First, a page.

A £2-MILLION online project has been launched this week in the hope of presenting the Bible afresh to a visual generation.
The Visual Commentary on the Bible, which went live on Tuesday, matches three works of art with passages of scripture. Each triptych is chosen by a theologian or an art historian (44 are currently listed on the site), who also writes a short commentary on each picture, relating it to the Bible passage — and then a fourth commentary bringing all four elements together. The images secured for the site are high-resolution, and there is a powerful zoom facility, so that users can contemplate the artworks in detail.
At present, there are 50 completed triptychs — the organisers call them exhibitions — and another 50 await copyright permissions. During the course of the seven-year project, it is planned to raise the number of exhibitions to 1500.
The site — thevcs.org — has been built by Cogapp and is free to use. It has been funded by Roberta and Howard Ahmanson, US billionaire philanthropists, and draws on the expertise of the Department of Theology and Religious Studies at King’s College, London.
The director is the Professor of Christianity and the Arts at King’s, the Revd Dr Ben Quash. At the project’s launch on Tuesday evening, held at Tate Modern, in London, he spoke of the ambition to cover the entire canon of Christian scripture.
In an introductory video, Professor Quash says: “We’ll believe that we’ve done a good job when people who have visited our online exhibitions never quite read the biblical text in the same way again because of what the art has brought to their reading of it — and, indeed, will never look at those works of art in quite the same way again, because they’ve had a new way of looking at them that’s been generated from their conversation with the biblical text.”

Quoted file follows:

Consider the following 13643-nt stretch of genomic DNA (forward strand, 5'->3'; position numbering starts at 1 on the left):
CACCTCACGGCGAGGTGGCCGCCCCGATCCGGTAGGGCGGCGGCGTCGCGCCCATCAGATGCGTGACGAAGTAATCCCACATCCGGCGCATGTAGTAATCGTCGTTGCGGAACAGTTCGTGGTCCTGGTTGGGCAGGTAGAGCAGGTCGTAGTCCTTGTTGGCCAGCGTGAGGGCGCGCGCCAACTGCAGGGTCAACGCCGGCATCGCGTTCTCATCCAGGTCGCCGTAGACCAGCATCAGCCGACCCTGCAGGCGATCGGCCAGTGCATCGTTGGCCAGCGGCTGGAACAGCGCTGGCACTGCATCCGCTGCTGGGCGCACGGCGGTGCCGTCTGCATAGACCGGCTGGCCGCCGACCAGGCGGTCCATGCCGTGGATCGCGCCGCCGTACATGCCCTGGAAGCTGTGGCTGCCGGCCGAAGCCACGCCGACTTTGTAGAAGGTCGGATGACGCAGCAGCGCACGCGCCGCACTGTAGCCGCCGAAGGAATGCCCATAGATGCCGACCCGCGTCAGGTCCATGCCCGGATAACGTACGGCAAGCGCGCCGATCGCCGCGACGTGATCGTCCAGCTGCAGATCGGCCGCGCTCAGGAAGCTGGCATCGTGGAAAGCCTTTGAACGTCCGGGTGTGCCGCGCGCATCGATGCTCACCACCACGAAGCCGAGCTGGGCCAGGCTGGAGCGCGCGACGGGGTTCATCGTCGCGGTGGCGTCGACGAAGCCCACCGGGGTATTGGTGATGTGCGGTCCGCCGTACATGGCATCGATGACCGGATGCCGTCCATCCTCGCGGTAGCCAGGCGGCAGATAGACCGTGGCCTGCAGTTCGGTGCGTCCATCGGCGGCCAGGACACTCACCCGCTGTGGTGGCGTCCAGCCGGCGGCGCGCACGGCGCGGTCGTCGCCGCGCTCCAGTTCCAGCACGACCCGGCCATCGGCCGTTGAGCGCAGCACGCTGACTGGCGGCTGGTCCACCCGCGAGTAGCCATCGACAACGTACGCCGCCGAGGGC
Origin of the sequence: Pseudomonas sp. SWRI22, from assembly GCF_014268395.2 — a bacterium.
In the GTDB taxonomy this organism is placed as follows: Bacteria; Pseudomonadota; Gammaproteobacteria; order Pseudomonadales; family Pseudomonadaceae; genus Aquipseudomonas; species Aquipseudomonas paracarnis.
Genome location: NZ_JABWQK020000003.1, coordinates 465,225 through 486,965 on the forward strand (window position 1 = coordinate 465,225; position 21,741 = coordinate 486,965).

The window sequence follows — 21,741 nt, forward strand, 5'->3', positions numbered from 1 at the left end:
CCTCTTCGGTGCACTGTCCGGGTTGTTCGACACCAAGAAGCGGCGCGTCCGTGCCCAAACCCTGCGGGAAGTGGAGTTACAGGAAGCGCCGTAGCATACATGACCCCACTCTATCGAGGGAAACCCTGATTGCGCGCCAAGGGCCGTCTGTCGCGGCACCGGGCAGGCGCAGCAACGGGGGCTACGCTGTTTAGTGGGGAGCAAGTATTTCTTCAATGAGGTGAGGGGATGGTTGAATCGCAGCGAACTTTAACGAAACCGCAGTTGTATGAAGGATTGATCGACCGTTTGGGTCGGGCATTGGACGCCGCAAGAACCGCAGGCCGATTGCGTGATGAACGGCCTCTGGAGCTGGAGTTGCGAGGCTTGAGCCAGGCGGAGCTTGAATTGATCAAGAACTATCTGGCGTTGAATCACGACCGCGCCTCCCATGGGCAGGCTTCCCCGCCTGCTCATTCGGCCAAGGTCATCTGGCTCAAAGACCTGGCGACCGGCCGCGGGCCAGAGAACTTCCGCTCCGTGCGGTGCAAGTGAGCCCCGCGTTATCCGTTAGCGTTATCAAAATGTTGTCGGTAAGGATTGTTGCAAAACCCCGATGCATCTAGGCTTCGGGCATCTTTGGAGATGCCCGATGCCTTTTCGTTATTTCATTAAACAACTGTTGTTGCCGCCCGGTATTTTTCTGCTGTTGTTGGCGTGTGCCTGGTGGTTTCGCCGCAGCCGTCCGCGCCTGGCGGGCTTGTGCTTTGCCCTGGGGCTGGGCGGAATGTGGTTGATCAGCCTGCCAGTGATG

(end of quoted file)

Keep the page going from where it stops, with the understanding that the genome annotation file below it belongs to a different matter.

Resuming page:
VCSA page from the VCS website
Images already on the site include works of art by Barbara Hepworth, Vincent Van Gogh, William Holman Hunt, Marc Chagall, and William Blake. So far, no artist or gallery has refused permission.
Authors include Neil MacGregor, the former director of the National Gallery and the British Museum; the Revd Dr David Brown, Emeritus Professor of Theology, Aesthetics and Culture at the University of St Andrews; the Revd Dr Michael Banner, Dean of Trinity College, Cambridge; Canon Alison Milbank, Associate Professor of Literature and Theology at the University of Nottingham; and Eunice Maguire, formerly Curator of the Archaeological Collection at Johns Hopkins University.
Extract: ‘A record shaped by the rich’
VISUAL commentaries like the altarpieces selected here have one serious limitation. They could be made only because they were paid for by a patron, who usually determined the subject and frequently influenced its interpretation. It is striking that there are many more Adorations of the Magi than Adorations of the Shepherds (needless to say, there are hardly any images of the mighty being put down from their seats).
The feast day of the Three Kings is a great holy day; they were given names; their bones in Cologne drew throngs of pilgrims; Florentine trading families had a particular veneration for them.
None of this happened to the shepherds. Although Christ charged his apostles, like shepherds, to feed his sheep, few people of power wanted to identify with those outsiders who first heard the good news.
The painted record of the church, with all the insights that it offers, is a record largely shaped by the rich.